You are not permitted to download, save or email this image. Visit image gallery to purchase the image.
The Dunedin City Council has requested its application for consent to build a new landfill south of the city proceed by way of limited notification.
The city council announced yesterday it had lodged a consent application with the Otago Regional Council.
Information in supporting material with the announcement indicated the city council had requested that notification of the application be limited.
Any decision on full public or limited notification of the application is one for the regional council, as is the identification of which parties will be notified.
The city council’s proposed location for a new landfill, a Smooth Hill site between Brighton and Dunedin Airport, has attracted controversy, and drew about 120 people to a public meeting in Brighton called by residents late last month.
The new landfill was then the subject of two city council sessions this month with the public excluded.
In a statement yesterday, city council acting chief executive Sandy Graham said the council was involved in a statutory process, with rules around what it could say and do.
"We know some residents have concerns about the Smooth Hill site becoming a future landfill," she said.
"Our application includes robust reports from independent experts who have considered all these issues and we believe have covered off the key concerns."
The site, near the headwaters of Otokia Creek, which goes to sea at Brighton Beach, was chosen from a list of more than 30 sites investigated in the early 1990s and was designated as a landfill in 1995.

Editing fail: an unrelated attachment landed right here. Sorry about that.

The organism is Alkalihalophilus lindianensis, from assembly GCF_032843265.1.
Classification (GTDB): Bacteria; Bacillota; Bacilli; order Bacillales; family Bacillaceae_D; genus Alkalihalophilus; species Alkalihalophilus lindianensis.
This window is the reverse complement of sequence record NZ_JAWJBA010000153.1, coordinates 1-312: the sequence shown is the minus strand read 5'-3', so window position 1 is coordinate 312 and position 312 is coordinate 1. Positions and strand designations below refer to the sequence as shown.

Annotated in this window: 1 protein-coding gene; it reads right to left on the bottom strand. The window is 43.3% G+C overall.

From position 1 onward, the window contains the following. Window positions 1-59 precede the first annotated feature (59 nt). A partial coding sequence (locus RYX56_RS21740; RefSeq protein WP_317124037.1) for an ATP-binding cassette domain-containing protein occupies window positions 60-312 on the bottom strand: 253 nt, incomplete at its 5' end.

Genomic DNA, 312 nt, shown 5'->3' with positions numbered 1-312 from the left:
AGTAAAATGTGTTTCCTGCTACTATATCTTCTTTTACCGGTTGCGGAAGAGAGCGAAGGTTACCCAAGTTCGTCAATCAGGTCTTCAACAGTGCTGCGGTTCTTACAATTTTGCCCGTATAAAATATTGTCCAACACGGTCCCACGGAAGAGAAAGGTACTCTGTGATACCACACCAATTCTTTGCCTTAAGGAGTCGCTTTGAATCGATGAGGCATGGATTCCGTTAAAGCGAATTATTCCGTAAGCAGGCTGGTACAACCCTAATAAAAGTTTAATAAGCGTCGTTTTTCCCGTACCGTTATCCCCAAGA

There was public consultation in 1992 and 1993, Ms Graham said.
The designation for Smooth Hill was subject to further consultation with the notification of the city’s first district plan, and again as part of consultation on its second generation district plan more recently.
At the Brighton Community Hall meeting in July, Ms Graham said councillors would consider options at the August 5 council meeting.
Before that, a council spokesman said any council preference for full public or limited notification would depend on deliberations at its August 5 meeting.
Following those discussions, Ms Graham said council staff would take "further reports" to its second closed-door meeting in August.
At the Brighton meeting, Saddle Hill Community Board chairman Scott Weatherall said the community would "accept nothing less than an open and transparent fully notified resource consent".
Mr Weatherall said yesterday’s news was "a bit disappointing" but "not entirely unexpected".
It was the first time in his more than 18 years on the community board the board had stood opposed to the council.
"We know that it’s going to take some time to work through this process ... and we’re prepared for that.
"We are hopeful that the council is continuing to pursue other opportunities, or avenues of investigation as well, but we as a community need to take a breath and we need to formalise our submission to the Otago Regional Council at the appropriate time.
"We’re pretty hopeful that they will listen to the community and that again is just what we want. We want a transparent process where we have the opportunity for people to listen to the community’s concerns."
Big Stone Rd resident Sarah Ramsay, who would be an immediate neighbour of the landfill, said it was "very disappointing" the council had not elected to request a fully publicly notified consent process "as we’ve lobbied for".
"To their point of investigating 30 sites and undertaking public consultation in the early 1990s, we remain incredulous that they believe this is a good enough reason now, nearly 30 years on, to not engage in consultation," Mrs Ramsay said.